My Top Korean Cinema.
The ‘cult’ of Korean cinema is a popular brand of cinema slowly making an impact on western audiences. Of course when I say Korean I almost entirely mean South Korea. North Korean cinema is indeed quite something to behold but all for the wrong reasons.
Over the last 15 years Korean cinema has boomed, exports since 1990 have increased threefold. The Hallyu (The Korean Cultural Wave) has finally reached our shores and it’s time to embrace it but what’s with the sudden rise in cinema from a nation previously renown for its war.
Korea historically is a nation of the repressed, since the Japanese invasion and the almost total eradication of their heritage, language and culture. Then the occupation of Korea until WWII when after the nation split into north and south. It was only until 1990 when South Korea introduced democracy that the nation’s cinema industry began to thrive and with it the birth of the Korean Movie brats arrived Kim Ki Duk – “Three Iron”, “Spring, Summer, Fall…”, Je-gyu Kang – “Brotherhood”, Joon-ho Bong – “The Host, Park Chan-wook – The vengeance trilogy.
Korean cinema’s identity in one of shock, humour and innovation by rebranding and breathing new life into sub genre’s such as the revenge thriller and the romantic comedy Korean cinema not only made a name for itself as an institution but changed audiences expectations forever.
Below is ten films that I feel best represent the diversity and range Korean cinema.
A touching thriller (if there can be such a thing) about communication between North Korean and South Korean troops amongst the infamous Joint Security Area. JSA is a delicate film that doesn’t shy away from confronting the two countries differences through conversation and action but does handle those differences in a sensitive way that keeps the film from turning into propaganda material. This film is aimed to tug at the heart strings of even the most northern of the North Koreans. To put this film into perspective my twenty something year old brother who genuinely believes Jason Statham movies are cinemas greatest gifts came to me puffy eyed after watching this film saying, “yeah it’s alright that Korean movie, not a lot of action but still pretty good *sniff*”.
The Chaser is quite literally one of Korea’s biggest suspense thrillers. It’s nonstop edge of your seat action sequences and mystery will keep any viewer watching until the very end. With a main character that everyone can hate, the Chaser is an unforgiving tale of murder and suspicion. The characters are rich, the script is intelligent and chilling tension is relentless. The Chaser is a great example of the tone of Korean cinema, bleak and blighted but brilliant.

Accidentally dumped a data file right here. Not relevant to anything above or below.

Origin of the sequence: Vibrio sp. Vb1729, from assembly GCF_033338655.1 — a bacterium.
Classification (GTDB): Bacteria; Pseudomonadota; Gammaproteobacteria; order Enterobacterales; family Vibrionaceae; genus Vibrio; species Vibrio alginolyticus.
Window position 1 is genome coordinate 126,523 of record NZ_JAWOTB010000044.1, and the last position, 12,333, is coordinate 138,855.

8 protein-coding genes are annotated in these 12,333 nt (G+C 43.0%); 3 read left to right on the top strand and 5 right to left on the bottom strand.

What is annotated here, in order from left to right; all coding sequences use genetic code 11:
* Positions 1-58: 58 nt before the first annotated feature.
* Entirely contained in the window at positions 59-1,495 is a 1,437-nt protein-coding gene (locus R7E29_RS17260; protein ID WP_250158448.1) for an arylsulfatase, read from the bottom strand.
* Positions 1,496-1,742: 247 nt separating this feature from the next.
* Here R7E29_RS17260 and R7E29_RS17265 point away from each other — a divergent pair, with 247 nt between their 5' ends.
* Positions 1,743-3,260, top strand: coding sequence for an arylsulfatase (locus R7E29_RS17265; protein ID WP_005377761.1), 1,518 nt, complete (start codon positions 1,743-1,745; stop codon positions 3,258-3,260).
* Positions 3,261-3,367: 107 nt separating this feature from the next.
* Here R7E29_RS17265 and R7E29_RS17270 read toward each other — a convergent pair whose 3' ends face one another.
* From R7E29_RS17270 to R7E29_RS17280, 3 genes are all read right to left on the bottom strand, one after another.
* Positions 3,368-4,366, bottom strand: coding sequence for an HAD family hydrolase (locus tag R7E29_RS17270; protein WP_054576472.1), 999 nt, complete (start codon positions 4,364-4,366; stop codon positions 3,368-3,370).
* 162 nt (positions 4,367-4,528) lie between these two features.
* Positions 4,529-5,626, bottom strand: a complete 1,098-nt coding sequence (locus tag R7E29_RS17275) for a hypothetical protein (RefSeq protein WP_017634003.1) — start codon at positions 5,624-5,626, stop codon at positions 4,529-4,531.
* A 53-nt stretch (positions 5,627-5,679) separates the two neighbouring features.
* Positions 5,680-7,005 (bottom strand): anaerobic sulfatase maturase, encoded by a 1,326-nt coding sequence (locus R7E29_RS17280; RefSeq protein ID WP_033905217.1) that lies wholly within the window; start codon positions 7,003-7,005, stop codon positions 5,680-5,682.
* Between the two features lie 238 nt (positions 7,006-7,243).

A film more about the performance of Byung-hun Lee vs the performance of Min-sik Choi arguably two of Korea’s greatest actors. This perfect tale of revenge has no problem exploring themes of torture, cannibalism, explicit sexual content and extremely bad language. This one isn’t for the faint hearted. It can be easy for a revenge film of this standard to be consumed by its shock factor but thanks to the actor’s performances the film manages to claw back some reputation. Min-sik Choi’s performance in particular is a perfect interpretation of a serial killer, a broken monster with little left going on upstairs.
My Sassy Girl is a compassionate film with both a humane message and humane characters. Almost every scene in the film gives the viewer’s something to laugh, cry, or think about. There are no moments of silence or dead air and every act within the film carries it owns heart-warming blend of physical comedy, straight melodrama and emotional highs.
Finally the bodyguard movie, Jason Statham eat your heart out. No seriously this film blends those traditional elements of a lost child being kidnapped and an angry outsider (who previously befriended the young girl) trying to find her with South Korea’s brutally honest gangland underworld, that’ll give the usual non-descript European sex rings in ‘Taken’ a run for their money. This is an adrenaline fueled, fist fight of a film with little secrecy left to the imagination.